Waste Not & What Not

Fri, 22 Jan 1999 16:13:52 -0500

[Forwarded from Richard Rust]

Waste Not... Want Not... & What Not is a philosophical and humorous
treatment of the garbage crisis, recycling in the land of conspicuous
consumption, and life in America as inferred from our waste
management practices. The book is based on Randy Bowen's 25 years
of experience in the business of recycling (as in small business) and
Richard Rust's 15 years as an engineer, academic, and state extension
agent involved with siting, designing, and permitting solid waste
facilities (mostly landfills). The book may be ordered by sending $25 to
Richard Rust at 5641 Piper Dr., Fuquay, NC 27526.

Some quotes summarizing issues addressed in the book "Waste Not...
Want Not... & What Not..".

Just as you can learn private and intimate things about someone by
going through his trash, in examining how America manages its waste,
you can also observe addictions and dysfuntion which predict the
demise of the American dream.

The Industrial Age propelled America to the head of the class in
"quality of life". Conspicuous consumption is both the driving force
and the result of the Industrial Age. Unfortunately, from the
perspective of the environment, the relationship between the Industrial
Age and conspicuous consumption is both codependent and

The Industrial Age is drawing to a close, having reached its peak with
putting men on the moon. The result is a belief that all human
problems can be solved with technology. Engineers and consultants
need to stop thinking of themselves as High Priests in the Temple of
Technology. They are merely another tool in toolbox of humanity.
They offer an answer, not "the" answer.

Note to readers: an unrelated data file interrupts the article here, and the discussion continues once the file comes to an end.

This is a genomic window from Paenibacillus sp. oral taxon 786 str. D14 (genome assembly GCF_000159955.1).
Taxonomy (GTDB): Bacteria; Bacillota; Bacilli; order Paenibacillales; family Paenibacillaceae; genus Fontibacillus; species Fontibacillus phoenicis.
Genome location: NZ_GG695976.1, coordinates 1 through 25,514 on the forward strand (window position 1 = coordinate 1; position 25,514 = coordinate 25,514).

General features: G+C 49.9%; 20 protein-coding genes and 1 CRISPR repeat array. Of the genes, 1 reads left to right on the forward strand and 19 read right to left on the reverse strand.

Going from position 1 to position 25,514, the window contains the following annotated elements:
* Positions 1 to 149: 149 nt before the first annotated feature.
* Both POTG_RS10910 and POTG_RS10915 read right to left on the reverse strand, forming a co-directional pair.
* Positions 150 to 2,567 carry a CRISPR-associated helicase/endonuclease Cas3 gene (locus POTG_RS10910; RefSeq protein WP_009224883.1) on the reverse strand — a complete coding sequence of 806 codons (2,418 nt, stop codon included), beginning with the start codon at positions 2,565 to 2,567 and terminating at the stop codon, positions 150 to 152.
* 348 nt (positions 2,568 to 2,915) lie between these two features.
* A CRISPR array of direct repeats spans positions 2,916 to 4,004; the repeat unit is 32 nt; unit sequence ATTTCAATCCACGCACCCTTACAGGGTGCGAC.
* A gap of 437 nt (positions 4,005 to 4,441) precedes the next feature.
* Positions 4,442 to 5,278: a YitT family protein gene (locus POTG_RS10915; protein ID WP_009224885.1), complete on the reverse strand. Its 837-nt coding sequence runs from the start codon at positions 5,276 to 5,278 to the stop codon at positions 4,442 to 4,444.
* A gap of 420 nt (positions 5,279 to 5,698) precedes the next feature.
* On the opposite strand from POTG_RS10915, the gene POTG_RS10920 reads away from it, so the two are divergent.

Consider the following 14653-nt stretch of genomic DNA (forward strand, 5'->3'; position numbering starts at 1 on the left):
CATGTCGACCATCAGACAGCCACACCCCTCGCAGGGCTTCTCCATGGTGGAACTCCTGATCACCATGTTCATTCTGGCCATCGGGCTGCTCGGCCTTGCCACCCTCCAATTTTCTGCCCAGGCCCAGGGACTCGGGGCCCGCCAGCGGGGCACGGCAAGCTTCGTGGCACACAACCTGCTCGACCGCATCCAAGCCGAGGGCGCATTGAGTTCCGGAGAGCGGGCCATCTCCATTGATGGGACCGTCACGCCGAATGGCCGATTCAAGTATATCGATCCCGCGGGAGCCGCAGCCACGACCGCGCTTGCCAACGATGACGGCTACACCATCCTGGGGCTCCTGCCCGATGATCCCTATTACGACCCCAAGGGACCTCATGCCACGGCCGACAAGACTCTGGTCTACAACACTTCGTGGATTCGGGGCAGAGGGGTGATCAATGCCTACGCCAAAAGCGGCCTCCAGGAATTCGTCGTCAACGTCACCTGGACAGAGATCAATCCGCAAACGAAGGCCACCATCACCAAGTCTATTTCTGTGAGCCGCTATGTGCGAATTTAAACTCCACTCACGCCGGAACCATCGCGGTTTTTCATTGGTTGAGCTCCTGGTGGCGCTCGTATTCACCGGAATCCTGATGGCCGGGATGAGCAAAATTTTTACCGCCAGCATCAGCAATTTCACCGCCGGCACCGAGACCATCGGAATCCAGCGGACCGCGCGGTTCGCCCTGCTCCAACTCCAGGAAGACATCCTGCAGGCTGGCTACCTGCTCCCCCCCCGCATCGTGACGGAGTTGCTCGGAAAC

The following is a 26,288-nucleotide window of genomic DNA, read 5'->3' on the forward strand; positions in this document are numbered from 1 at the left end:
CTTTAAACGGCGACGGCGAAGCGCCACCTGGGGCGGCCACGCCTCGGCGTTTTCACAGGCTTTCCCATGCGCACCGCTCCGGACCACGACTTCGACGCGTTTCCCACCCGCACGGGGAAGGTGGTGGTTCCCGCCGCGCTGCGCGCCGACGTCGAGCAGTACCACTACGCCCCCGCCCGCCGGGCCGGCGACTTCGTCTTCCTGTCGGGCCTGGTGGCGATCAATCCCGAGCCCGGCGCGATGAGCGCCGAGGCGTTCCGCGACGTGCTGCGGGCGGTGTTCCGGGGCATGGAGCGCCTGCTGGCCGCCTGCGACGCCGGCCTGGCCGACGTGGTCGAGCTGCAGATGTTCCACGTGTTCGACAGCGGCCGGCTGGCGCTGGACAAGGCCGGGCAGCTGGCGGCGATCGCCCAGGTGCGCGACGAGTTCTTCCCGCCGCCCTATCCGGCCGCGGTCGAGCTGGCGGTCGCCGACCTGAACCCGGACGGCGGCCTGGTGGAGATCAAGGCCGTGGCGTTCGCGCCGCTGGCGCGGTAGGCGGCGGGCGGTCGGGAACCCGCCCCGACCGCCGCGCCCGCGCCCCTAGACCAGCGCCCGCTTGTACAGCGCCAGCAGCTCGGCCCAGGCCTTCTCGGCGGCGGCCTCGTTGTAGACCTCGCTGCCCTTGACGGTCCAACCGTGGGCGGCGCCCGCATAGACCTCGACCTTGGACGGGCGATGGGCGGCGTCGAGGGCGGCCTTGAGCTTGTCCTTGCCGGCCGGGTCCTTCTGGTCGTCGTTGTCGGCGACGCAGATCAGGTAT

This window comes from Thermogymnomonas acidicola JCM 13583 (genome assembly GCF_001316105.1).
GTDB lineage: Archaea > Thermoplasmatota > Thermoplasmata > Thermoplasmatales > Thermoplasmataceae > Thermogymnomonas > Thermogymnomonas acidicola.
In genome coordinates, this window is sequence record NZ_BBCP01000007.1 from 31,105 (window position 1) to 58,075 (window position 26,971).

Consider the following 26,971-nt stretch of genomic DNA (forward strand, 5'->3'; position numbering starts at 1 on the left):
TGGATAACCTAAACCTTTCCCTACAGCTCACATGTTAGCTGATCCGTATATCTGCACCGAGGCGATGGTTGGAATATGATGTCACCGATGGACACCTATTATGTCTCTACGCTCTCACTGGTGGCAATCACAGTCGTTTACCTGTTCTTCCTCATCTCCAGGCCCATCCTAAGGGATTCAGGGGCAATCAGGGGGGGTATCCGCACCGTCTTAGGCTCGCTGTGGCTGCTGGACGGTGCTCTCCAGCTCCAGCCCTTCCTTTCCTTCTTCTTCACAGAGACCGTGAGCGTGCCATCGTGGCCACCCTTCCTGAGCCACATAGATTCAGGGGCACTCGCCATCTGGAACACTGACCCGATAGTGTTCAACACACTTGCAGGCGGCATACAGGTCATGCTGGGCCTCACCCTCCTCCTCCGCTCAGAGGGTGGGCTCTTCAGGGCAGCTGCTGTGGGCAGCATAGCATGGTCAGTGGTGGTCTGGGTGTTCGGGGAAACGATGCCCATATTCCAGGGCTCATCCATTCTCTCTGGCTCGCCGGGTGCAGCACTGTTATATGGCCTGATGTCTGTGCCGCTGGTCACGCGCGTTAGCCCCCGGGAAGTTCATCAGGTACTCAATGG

Sadly, conservation and recycling are contrary to the American
birthright of conspicuous consumption.

We increasingly tend toward highly mechanized and sophisticated
waste disposal systems. Little regard is given to the escalating lifetime
costs of maintaining these systems. Little is known of the life span of
the components of these systems. This is particularly onerous with
encapsulation systems, such as lined landfills.

Landfill and incinerator siting battles are so bloody because they
threaten the single largest investment families ever make, their home.
Consequently, waste decisions are made not on the basis of common
sense, but on emotion. No wonder local politicians are loathe to deal
with waste issues. Unfortunately, this leads to delaying waste decisions
until it is too late to address the alternatives so that informed decisions
might be made. Where there is confusion, there is profit. White knights
selling perpetual motion machines come in droves, offering solutions
based not on what is needed, but what is to be avoided (a siting battle).

The stated purpose of environmental regulations is to protect public
health. In practice, regulations are promulgated to protect elected
officials from liability exposure. The two objectives are not often

The death of recycling and other environmental programs comes from:
political indecision (our elected officials will not accept the risk of
having their names associated with "white elephants"), complacency
(out of sight, out of mind mentality and parochial interests keep us
from more responsible methods), and short-term reactionary
profiteering in the private sector or short-term cost reduction in the
public sector (waste program decisions should be based on long-term
community level cost/benefit).

Richard Rust

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